4. Conflating suicide with VAD—irrational suicide is totally different from VAD. Irrational suicide—such suicide is impulsive, often violent and causes extreme distress to family and friends. Almost always the mental condition which leads to the act is treatable and hence reversible. VAD is where at the request of the patient, the physician prescribes appropriate medication, which the patient takes themselves to end their life, or the physician directly administers the medication, usually intravenously. Both types of VAD are beneficial to the patient, prevent suffering, are a compassionate act from the doctor, respectful of the patient’s autonomy, a logical extension of medical treatment and allow the relatives and friends to say goodbye before the ravages of disease and intense sedation make this impossible. They also allow some ceremony and spiritual and religious involvement. Knowing that such an option is available to them also gives the patient peace of mind; even if eventually they do not use it, it improves quality of life and may promote prolongation of life. Irrational suicide replaces life with death, but VAD replaces a bad death with a good one. Quote: “It is insulting to assume that patients who request VAD are clinically depressed. Most are just realistic. They know what lies ahead and they would rather not continue with it. Let’s be honest; despite our best efforts, some deaths are simply too horrible to believe.”10
  5. Does VAD encourage irrational suicide?—There is no evidence that VAD encourages suicide. Luxembourg, Switzerland and Belgium have decreased rates. Oregon statistics are the same as they were more than 10 years prior to legalisation. The Netherlands rate (10/100,000) is the same as 10 years prior to legalisation, and is lower than most of the other European countries not legalised, and New Zealand, which is over 15/100,000 includes the highest teen suicide rate in the world.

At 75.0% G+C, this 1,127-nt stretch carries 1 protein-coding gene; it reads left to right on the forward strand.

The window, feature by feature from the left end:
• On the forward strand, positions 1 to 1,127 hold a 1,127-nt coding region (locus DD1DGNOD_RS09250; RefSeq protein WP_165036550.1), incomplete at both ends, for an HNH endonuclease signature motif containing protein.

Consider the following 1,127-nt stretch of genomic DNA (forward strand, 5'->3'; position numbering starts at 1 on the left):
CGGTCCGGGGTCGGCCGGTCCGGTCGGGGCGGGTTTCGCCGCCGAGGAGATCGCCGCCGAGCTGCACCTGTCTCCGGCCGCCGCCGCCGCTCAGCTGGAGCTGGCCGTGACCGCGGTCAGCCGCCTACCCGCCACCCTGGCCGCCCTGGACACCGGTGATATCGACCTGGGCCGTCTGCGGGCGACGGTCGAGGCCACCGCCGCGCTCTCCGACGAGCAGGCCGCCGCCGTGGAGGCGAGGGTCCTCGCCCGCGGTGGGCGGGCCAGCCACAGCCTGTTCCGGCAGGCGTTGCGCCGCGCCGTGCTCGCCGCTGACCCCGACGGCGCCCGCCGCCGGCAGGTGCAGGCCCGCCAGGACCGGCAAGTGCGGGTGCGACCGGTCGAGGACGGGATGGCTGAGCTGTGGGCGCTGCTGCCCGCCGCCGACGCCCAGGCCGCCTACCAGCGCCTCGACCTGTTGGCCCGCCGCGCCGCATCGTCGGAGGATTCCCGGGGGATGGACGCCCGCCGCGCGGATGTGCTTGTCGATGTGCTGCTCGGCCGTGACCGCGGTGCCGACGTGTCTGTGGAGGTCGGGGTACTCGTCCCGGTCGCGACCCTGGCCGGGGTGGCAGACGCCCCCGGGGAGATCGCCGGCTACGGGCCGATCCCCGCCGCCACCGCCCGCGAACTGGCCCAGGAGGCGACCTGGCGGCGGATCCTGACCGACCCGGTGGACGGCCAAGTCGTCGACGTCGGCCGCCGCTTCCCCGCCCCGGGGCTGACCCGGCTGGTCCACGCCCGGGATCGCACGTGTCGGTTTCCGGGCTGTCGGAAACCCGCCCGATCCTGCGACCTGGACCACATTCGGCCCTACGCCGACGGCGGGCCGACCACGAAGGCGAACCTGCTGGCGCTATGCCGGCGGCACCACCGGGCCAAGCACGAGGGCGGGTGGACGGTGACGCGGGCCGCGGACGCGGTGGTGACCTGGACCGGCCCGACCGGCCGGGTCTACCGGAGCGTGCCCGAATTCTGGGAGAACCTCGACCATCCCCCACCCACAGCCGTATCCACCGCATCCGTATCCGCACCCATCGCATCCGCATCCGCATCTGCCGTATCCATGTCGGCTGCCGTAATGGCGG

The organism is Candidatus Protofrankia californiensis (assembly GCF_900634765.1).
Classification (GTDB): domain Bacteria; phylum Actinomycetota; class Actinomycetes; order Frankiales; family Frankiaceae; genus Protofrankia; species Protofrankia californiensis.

6. Bonding between patients and relatives at end of life—while this time can undoubtedly be a precious time, it can also be a time of unbearable suffering for the person dying and for those who care about them and for them; each bad death affects many people. In the submissions to the Select Committee on Assisted Dying there are over 1,000, describing exactly such deaths, written by relatives who have been left with horrible memories. Such traumatic deaths are never forgotten and cast a long shadow.
  7. Abandonment of the patient—Gillet states that “many people need support and reassurance that they are not being abandoned”. Possibly the worst form of abandonment is when the doctor because of his/her ideology refuses to listen and act on the request of the patient for help to die. There is abundant literature from legalised jurisdictions to show that when the doctor listens and offers help, that individuals feel a sense of empowerment, and the reassurance of a way out helps them with the remainder of their life, often prolonging it. Furthermore, they develop a strong trust in their doctor. Katherine Morris, Surgical Oncologist, New Mexico, describes her experience supporting the above where she assisted some patients to die.11
  8. Severe brain damage and severely compromised children—Gillett discussed both these issues at length, and although interesting in themselves, they are irrelevant to proposed VAD legislation in New Zealand, which requires a minimum age of 18 and the patient to be competent.
  9. Futility—Gillett explores the academic ethical issues around futility. Suffice it to say that both H/PC and VAD accept that some situations are clearly futile and alter the directions of their treatment, as do many doctors in their routine practice, eg, withdrawal of life support in intensive care.